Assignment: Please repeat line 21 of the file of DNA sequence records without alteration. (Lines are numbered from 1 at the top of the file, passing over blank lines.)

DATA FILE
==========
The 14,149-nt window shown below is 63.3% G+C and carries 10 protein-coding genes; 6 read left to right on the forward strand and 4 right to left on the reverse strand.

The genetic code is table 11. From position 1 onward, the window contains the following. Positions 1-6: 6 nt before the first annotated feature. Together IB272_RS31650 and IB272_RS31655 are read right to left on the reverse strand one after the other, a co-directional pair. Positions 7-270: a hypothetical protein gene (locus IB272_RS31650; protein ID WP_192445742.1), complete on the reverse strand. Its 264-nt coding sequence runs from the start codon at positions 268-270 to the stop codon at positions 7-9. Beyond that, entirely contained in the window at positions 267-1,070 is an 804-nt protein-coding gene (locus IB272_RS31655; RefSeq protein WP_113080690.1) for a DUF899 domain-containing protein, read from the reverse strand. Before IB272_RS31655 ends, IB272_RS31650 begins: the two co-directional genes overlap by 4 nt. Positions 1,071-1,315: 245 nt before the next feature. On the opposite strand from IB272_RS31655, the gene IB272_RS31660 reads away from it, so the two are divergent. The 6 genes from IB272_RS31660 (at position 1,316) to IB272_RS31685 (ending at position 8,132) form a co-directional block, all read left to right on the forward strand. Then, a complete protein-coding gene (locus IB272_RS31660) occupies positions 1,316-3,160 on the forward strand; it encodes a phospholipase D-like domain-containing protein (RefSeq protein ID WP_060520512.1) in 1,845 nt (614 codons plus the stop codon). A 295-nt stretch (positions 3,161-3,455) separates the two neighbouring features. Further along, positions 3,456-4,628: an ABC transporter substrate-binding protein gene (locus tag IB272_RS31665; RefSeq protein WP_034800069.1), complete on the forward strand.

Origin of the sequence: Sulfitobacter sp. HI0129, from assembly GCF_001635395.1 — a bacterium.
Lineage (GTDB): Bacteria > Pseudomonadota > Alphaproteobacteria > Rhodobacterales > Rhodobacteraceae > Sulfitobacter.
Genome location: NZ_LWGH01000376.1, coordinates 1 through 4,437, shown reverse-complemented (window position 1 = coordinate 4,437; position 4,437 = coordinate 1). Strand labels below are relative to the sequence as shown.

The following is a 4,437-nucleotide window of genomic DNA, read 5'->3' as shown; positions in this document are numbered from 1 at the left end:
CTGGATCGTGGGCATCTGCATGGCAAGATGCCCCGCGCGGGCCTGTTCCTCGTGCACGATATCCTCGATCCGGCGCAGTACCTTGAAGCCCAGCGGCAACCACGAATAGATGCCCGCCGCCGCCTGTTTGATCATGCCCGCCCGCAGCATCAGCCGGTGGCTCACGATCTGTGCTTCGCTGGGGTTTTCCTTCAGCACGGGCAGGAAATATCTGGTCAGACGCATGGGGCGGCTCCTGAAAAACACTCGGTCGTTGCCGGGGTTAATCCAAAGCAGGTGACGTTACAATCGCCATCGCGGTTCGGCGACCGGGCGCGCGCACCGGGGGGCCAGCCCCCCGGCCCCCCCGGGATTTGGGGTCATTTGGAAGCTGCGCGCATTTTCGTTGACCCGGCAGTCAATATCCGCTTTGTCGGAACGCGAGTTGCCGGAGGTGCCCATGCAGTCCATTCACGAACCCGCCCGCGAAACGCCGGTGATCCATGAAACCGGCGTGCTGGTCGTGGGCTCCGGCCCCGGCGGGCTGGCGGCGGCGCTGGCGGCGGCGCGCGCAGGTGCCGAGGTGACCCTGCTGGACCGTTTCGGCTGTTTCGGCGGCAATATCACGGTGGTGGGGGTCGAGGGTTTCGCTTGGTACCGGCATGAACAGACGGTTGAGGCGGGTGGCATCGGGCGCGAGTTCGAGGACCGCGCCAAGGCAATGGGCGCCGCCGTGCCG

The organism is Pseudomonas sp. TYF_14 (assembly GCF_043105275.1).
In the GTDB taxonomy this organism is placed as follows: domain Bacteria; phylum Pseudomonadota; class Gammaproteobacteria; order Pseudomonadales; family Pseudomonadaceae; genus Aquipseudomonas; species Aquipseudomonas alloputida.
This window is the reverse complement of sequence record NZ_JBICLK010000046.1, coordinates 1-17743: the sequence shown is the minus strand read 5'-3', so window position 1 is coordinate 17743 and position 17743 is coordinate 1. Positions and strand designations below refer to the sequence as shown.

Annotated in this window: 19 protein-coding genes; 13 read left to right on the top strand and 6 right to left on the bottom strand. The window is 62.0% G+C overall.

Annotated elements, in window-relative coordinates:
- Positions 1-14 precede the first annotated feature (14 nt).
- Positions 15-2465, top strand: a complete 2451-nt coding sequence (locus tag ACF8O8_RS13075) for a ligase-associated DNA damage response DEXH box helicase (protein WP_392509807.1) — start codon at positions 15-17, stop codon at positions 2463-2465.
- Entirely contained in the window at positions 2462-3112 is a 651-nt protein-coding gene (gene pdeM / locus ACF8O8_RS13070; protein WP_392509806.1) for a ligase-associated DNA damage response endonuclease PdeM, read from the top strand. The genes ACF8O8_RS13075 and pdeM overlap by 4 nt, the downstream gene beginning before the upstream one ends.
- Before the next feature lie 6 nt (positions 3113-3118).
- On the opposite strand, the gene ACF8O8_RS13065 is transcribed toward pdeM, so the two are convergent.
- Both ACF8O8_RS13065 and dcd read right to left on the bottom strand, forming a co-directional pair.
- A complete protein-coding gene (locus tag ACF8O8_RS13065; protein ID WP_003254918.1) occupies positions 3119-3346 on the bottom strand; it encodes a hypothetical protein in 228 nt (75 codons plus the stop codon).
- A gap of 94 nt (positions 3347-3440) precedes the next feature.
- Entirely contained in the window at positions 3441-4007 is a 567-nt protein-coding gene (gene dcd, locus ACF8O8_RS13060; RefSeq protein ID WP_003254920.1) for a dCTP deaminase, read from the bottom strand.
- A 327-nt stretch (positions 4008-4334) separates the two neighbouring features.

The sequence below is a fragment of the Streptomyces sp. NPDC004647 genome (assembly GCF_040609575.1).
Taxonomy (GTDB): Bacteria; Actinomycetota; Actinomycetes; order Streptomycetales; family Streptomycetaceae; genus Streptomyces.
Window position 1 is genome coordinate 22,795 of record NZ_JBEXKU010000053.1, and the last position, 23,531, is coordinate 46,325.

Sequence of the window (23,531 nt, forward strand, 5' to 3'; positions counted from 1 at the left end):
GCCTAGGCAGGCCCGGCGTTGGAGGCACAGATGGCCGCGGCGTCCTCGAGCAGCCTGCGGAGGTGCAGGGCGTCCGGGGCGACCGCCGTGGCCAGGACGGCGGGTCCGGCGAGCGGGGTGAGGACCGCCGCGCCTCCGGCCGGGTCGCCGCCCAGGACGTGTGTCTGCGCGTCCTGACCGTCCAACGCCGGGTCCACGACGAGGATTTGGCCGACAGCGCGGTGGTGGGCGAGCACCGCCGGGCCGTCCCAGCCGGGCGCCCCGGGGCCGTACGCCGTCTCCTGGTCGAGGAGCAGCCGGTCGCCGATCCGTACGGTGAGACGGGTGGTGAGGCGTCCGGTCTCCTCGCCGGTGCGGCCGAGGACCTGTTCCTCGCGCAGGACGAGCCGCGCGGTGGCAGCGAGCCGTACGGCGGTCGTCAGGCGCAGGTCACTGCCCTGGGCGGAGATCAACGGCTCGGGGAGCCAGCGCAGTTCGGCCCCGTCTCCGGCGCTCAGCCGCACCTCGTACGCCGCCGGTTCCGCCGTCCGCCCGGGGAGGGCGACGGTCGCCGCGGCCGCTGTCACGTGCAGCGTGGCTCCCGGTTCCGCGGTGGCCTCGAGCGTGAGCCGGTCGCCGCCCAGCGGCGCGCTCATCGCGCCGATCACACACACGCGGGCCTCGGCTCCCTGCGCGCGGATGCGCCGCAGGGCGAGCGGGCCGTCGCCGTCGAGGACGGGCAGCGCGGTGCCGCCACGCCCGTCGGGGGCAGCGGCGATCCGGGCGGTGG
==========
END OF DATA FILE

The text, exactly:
- Entirely contained in the window at positions 3441-4007 is a 567-nt protein-coding gene (gene dcd, locus ACF8O8_RS13060; RefSeq protein ID WP_003254920.1) for a dCTP deaminase, read from the bottom strand.